Eye For Film >> Movies >> Late Night Shopping (2001) Film Review
Late Night Shopping
Reviewed by: Nicola Osborne
As a basic idea it's certainly got potential: in a world running 24 hours a day who are the poor sods doing all those awful jobs like taking our enquiries to customer services at half past two in the morning? More importantly just what happens to your lives, relationships and all that stuff when you're always on nights?
Ok, it's a broad brief and the chances of delivering are a wee bit remote but Late Night Shopping certainly makes a valiant effort at it. Set in Glasgow in the hours between dusk and dawn (though mercifully avoiding too many speeded up changing skies after the first few attempts to illustrate this) we follow four nocturnal shift workers mostly during their breaks though we do (god forbid!) actually see them working occasionally.
Sean (Luke de Woolson in cutely forgiveable form) is a hospital porter and a relatively sane lad except for his ever more dysfunctional relationship with his girlfriend. The thing is he hasn't actually seen her for weeks (she works days, he works nights) so he obsessionally scours the flat clues that she still lives with him.
Vincent (a suprisingly slimey James Lance) is the ladies man: a different woman each night won by some of the most appalling chat up lines on earth. And his glamorous job? Shelf stacker. Offering advice on everything except woman is workmate Joe (a doggedly paternal Laurie Vintry) who seems to do all the actual work while Vincent considers his navel.
Vincent is, however, everything that Lenny (Enzo Cilenti) is not. Lenny answers directory enquiries calls all night and he's fallen in love with the new girl a couple of partitions over from him in the depressing open plan office. Lenny has a sensible car, driving gloves and a pathological fear of anything exciting. Naturally, this is far too amusing for the gang not to take the piss out of.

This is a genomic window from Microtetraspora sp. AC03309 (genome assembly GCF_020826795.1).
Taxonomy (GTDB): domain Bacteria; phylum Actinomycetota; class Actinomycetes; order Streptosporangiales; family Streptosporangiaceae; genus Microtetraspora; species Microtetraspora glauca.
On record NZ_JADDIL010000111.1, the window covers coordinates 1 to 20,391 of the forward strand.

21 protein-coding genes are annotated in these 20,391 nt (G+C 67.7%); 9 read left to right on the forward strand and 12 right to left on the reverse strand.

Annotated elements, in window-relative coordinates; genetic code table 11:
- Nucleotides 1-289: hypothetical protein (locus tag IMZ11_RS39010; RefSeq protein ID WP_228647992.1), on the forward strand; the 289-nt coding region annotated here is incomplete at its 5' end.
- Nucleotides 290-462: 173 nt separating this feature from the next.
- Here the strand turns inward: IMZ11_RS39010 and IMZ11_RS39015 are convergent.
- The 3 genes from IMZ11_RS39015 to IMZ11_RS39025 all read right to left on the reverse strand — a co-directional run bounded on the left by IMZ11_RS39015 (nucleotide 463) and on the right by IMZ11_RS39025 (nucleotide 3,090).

Adding a much-needed female perspective is Jody (an underused Kate Ashfield on top form) who spends her nights soldering circuit boards. Jody is feisty, independent and infinitely more complex than her mates - which makes you wonder right from the first meeting why on earth she'd waste her time on them. Despite Ashfield having the meatiest character (or maybe that's just her performance helping the script along) she's given little to do as the lads sit self-indulgently pondering their disastrous love-lives.
So where can this go? Well, as much potential as there is in the slow-moving and stylish nocturnal moments, the filmakers instead go horribly unimaginative without warning as the gang take to the road to sort out a misunderstanding over (German one-time VJ) Heike Makatsch. So now we have a droopy British road movie and we're still stuck listening to the lads winging.
Some good basic ideas, eye-catching cinematography and a reasonable score (especially the consistantly funny soft rock joke) cannot quite save the day, although it is not without its moments. The performances are more than adequate without being inspiring. Also, for a film set in Glasgow a stunning lack of anything Scottish let along Glaswegian rears its head, although there is a great welsh cameo in the supermarket.
This is odd, and a bit of a shame. Why not set it in Swindon if you're going for genuinely bland? Perhaps Glasgow offered financial incentives? Maybe the idea is to keep a global appeal and secure those all-important international sales though this is not an idea that sits well with writer Jack Lothian's subtle damning of the impersonal homogenised world.Reviewed on: 27 Jun 2001
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